Wednesday, May 18, 2011

"Hello, my name is not Sunshine."

Yesterday, I got into an argument with a friend. I've always respected her for her intelligence, her analytical ability, her spunk, and her awesome 'fro. The way she is always challenging the ideas that she and the people around her hold close to their hearts is a trait of which I am deeply envious, but I can't pretend it doesn't create friction from time to time. She has recently become even more interested in black activism, and has been giving presentations about hair & black identity, and other interesting stuff like that. In a show of support, I playfully suggested that we find a time machine and go back to the sixties, so she could experience the Civil Rights movement and then we could swing by Woodstock for me.

That really pissed her off, for reasons that she then decided to detail.

She noted that I would have been treated much better than she would have, which is why the Civil Rights movement needed to happen in the first place. The heroes of that time period did what they did so that in the next millennium she could live fear-free, as she does. Respectable & more than valid; I agree entirely.

Another of her reasons, though, was that she feels that anyone who wishes to live in a different time period suffers from an “overly patriotic, white washed” and “limited” perspective gleaned from Euro-centric textbook representations. This is where I felt the need to disagree and express what it is about the sixties that draws me like it does. It's not what you might expect.

I am more than willing to admit that I am an idealist, and not just when it comes to the past. Part of what I do idolize about the sixties is the fashion, the drugs, the youth culture. I like to imagine that there were more people then who would understand me. I often wish for warm-bodied spontaneity, which in my imagination existed in a much higher quantity before the Internet became a household time-sucker. I wish more people around me understood the spiritual and philosophical nature of my drug use, instead of judging me as somebody who's just looking for kicks. I crave a community of care-free youth like me, which I imagine existed in abundance in the 1960s. I know that it's unrealistic, but that's why it's a dream.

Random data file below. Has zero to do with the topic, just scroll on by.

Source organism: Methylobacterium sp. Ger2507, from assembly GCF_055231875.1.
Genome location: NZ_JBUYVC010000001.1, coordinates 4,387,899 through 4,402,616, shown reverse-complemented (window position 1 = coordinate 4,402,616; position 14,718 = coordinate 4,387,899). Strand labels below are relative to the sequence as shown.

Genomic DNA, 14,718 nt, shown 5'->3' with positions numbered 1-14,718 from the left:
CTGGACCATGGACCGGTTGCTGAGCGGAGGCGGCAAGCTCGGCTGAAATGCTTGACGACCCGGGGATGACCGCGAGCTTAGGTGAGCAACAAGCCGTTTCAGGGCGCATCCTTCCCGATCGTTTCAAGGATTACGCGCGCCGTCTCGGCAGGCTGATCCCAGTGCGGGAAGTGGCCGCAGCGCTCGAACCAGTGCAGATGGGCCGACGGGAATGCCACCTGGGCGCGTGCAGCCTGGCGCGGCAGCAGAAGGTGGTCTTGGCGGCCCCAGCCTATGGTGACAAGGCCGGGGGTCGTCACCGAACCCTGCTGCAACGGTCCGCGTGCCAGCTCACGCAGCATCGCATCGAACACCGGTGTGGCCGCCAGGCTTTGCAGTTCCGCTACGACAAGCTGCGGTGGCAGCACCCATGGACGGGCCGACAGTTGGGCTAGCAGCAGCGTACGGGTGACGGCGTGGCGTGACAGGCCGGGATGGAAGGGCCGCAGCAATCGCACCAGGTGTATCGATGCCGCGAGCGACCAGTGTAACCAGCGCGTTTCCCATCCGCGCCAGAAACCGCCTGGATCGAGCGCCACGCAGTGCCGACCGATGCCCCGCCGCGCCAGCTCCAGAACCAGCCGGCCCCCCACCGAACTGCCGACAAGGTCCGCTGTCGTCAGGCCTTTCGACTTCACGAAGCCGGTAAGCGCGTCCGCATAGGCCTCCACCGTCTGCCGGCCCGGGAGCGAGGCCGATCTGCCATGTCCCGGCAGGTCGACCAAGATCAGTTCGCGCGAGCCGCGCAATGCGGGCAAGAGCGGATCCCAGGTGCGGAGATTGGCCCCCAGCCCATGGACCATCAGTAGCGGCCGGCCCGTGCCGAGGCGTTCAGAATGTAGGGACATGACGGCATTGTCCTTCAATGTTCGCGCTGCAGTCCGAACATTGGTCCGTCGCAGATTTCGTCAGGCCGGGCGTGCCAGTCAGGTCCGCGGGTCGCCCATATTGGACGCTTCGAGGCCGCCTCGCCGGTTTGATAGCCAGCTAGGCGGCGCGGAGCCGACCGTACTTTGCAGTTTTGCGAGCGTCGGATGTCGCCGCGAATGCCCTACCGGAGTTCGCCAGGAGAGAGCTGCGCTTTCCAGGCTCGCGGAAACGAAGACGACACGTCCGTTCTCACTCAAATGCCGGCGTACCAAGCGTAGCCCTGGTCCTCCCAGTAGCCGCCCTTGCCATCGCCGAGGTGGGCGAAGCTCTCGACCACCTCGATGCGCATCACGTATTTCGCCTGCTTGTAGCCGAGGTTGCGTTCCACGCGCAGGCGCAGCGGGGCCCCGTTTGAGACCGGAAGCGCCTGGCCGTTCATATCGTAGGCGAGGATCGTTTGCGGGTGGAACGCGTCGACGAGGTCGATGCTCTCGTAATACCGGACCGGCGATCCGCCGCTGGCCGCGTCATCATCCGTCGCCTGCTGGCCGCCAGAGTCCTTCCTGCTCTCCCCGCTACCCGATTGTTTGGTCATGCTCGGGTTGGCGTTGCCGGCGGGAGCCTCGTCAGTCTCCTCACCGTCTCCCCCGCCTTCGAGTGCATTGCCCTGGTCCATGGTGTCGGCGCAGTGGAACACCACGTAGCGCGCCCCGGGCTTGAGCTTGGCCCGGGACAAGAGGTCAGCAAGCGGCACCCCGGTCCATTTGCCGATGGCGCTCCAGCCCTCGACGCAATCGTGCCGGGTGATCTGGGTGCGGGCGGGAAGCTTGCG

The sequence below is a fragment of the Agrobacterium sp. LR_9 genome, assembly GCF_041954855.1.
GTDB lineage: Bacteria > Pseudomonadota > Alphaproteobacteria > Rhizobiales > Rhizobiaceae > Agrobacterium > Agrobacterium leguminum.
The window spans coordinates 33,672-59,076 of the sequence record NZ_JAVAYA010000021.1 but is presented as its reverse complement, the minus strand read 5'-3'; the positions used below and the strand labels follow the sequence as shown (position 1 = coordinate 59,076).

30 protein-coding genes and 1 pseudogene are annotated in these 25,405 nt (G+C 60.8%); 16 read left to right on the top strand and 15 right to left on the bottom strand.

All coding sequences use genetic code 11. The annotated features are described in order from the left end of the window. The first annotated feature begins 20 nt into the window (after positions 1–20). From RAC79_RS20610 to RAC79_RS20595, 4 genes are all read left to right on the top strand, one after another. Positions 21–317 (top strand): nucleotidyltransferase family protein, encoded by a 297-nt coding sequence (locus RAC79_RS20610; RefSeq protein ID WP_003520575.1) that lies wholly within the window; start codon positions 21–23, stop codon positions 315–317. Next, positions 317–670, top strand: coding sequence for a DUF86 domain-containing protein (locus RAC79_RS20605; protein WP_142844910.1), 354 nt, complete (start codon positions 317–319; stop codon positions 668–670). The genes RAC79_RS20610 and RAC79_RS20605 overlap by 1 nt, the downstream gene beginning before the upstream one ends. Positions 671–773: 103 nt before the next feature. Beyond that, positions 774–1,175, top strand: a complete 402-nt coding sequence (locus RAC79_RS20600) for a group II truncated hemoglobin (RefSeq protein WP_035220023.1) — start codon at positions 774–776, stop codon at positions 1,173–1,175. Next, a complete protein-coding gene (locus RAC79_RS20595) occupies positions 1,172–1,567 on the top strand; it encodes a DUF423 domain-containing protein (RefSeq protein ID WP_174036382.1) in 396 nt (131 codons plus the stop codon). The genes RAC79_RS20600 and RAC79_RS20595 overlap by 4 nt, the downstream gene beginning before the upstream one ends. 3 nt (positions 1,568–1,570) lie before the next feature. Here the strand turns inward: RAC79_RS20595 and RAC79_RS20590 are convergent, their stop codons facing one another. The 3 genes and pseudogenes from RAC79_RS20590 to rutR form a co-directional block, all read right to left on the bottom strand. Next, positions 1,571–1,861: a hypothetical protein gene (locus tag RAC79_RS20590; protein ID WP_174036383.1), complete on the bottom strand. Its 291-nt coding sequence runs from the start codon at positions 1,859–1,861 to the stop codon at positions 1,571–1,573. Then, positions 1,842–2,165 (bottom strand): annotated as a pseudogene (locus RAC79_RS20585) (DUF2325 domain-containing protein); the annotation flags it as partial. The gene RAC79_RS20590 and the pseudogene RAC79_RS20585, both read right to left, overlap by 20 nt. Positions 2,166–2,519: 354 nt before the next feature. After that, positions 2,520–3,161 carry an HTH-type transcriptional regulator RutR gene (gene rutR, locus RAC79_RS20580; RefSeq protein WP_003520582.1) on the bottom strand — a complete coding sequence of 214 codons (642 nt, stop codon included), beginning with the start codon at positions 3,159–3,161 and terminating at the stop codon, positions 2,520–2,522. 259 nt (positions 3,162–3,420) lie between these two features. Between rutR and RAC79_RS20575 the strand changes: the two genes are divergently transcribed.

But I'm not stupid. I know that the sixties wasn't groovy all around: not everybody upped 'n' changed their name to sunshine. Some serious stuff was happening, some good and some bad. The Civil Rights movement, the Vietnam draft, the moon landing. The government was redefining its relationship with the American people. We were literally rocketing into the future. In a vital way, the culture of the hippies was a reaction to these things, which has not been lost on me. The commitment of the youth to wildness, rebellion, and fun was an almost hysterical retaliation to the inescapable fear of nuclear destruction. In a way, what I long for are those times that are less complacent, less sure. This was a pivotal time in America for a variety of reasons, all of which interest me. Not to mention Star Trek. :)

However, I agree with my friend on one important point: as long as I'm here at the beginning of the new millennium, there's still quite a bit of stuff for activists like me and my friend to do. Now interracial couples can get married, but homosexuals can't. Blacks and women, though we can vote & hold down jobs, still have social attitudes to correct and understanding to create. I know I belong in this time and that I've got work to do, but that doesn't mean that I keep my bell-bottoms and my freak flag in my drawer, no?

The thing the sixties did was to show us the possibilities and the responsibility that we all had. It wasn't the answer. It just gave us a glimpse of the possibility.

-John Lennon


  1. From the Fro-friend: